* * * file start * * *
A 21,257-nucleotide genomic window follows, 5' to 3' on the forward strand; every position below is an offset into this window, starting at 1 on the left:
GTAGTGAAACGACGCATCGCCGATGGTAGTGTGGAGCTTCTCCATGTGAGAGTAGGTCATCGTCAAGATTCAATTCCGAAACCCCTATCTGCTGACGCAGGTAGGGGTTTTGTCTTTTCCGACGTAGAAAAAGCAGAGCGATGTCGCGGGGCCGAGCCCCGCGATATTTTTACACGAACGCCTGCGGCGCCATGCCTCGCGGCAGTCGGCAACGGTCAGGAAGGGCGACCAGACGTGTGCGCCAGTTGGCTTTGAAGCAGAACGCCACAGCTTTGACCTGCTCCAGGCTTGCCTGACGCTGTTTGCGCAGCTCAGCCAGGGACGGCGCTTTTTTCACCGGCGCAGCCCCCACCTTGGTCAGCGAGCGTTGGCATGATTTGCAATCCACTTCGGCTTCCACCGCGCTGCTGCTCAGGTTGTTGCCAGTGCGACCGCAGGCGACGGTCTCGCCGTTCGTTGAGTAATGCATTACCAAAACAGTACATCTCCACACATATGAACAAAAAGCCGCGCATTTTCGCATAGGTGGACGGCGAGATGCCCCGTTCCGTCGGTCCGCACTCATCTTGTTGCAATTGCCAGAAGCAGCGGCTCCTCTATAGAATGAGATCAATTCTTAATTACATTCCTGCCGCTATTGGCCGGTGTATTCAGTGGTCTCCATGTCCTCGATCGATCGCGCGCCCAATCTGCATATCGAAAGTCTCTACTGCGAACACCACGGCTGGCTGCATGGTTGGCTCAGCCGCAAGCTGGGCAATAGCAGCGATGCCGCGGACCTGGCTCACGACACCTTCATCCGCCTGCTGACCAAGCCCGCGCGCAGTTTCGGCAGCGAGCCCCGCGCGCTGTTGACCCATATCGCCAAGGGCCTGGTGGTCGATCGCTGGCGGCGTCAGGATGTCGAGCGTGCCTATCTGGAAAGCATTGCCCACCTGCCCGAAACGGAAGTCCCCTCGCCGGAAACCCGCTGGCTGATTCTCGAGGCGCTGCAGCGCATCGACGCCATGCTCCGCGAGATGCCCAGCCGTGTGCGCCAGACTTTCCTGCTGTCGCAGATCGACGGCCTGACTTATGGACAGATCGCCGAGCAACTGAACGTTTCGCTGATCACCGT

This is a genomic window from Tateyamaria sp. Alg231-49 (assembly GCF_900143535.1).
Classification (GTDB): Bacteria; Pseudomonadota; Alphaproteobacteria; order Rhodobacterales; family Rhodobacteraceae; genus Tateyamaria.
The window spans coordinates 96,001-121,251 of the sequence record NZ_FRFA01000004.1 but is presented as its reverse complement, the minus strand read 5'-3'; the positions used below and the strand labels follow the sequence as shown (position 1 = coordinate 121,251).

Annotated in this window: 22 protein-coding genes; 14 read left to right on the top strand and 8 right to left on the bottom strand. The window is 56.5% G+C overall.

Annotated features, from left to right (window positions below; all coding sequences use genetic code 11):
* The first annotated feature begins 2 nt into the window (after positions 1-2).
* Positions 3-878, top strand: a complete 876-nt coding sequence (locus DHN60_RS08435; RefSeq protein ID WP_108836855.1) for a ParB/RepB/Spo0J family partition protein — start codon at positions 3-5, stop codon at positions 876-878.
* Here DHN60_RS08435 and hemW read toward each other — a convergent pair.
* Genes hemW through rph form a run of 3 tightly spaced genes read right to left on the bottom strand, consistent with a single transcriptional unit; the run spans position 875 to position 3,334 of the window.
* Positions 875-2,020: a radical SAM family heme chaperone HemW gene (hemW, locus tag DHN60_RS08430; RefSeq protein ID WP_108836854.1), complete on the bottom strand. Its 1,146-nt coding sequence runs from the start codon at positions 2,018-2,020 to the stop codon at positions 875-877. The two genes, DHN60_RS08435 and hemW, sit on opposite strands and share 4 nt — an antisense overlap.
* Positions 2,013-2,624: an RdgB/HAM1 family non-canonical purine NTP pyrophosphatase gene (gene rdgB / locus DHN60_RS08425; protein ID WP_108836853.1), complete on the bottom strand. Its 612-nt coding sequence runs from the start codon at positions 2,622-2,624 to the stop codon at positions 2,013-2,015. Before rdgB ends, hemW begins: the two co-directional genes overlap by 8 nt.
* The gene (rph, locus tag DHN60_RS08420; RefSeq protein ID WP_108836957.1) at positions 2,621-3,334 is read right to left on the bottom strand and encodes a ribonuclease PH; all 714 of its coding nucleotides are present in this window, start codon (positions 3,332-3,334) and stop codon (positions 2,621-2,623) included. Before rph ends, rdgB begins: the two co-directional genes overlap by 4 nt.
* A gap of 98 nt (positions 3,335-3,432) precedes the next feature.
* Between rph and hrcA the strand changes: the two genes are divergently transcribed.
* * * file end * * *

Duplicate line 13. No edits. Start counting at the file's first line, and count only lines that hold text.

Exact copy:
* Positions 2,013-2,624: an RdgB/HAM1 family non-canonical purine NTP pyrophosphatase gene (gene rdgB / locus DHN60_RS08425; protein ID WP_108836853.1), complete on the bottom strand. Its 612-nt coding sequence runs from the start codon at positions 2,622-2,624 to the stop codon at positions 2,013-2,015. Before rdgB ends, hemW begins: the two co-directional genes overlap by 8 nt.